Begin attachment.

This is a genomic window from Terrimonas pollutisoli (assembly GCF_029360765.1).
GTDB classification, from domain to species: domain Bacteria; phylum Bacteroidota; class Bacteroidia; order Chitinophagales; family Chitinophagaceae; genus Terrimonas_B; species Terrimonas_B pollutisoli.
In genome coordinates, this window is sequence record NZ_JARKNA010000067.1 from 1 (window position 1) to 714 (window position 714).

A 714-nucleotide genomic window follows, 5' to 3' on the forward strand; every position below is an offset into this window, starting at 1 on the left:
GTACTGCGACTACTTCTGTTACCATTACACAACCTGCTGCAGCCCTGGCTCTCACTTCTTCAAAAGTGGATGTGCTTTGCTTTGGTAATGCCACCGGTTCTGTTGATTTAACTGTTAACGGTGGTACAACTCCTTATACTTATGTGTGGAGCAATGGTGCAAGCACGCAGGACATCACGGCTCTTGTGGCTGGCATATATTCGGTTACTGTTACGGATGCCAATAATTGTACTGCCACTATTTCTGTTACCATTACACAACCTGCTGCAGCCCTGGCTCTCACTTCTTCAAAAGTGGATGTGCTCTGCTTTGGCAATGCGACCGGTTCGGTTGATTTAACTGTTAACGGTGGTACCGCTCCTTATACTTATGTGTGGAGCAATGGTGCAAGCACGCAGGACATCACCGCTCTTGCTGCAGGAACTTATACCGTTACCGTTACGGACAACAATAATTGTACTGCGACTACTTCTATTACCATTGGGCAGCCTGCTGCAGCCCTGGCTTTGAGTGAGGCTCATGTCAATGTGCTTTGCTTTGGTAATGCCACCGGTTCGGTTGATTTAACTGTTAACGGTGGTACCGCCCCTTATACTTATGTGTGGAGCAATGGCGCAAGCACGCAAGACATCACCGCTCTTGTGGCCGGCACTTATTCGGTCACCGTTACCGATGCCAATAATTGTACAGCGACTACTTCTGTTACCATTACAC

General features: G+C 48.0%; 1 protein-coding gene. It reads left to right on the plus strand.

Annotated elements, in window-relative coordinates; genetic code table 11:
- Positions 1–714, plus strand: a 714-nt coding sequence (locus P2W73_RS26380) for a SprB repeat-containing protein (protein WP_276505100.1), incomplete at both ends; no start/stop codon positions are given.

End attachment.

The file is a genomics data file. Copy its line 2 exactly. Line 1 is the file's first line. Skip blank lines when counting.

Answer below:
GTDB classification, from domain to species: domain Bacteria; phylum Bacteroidota; class Bacteroidia; order Chitinophagales; family Chitinophagaceae; genus Terrimonas_B; species Terrimonas_B pollutisoli.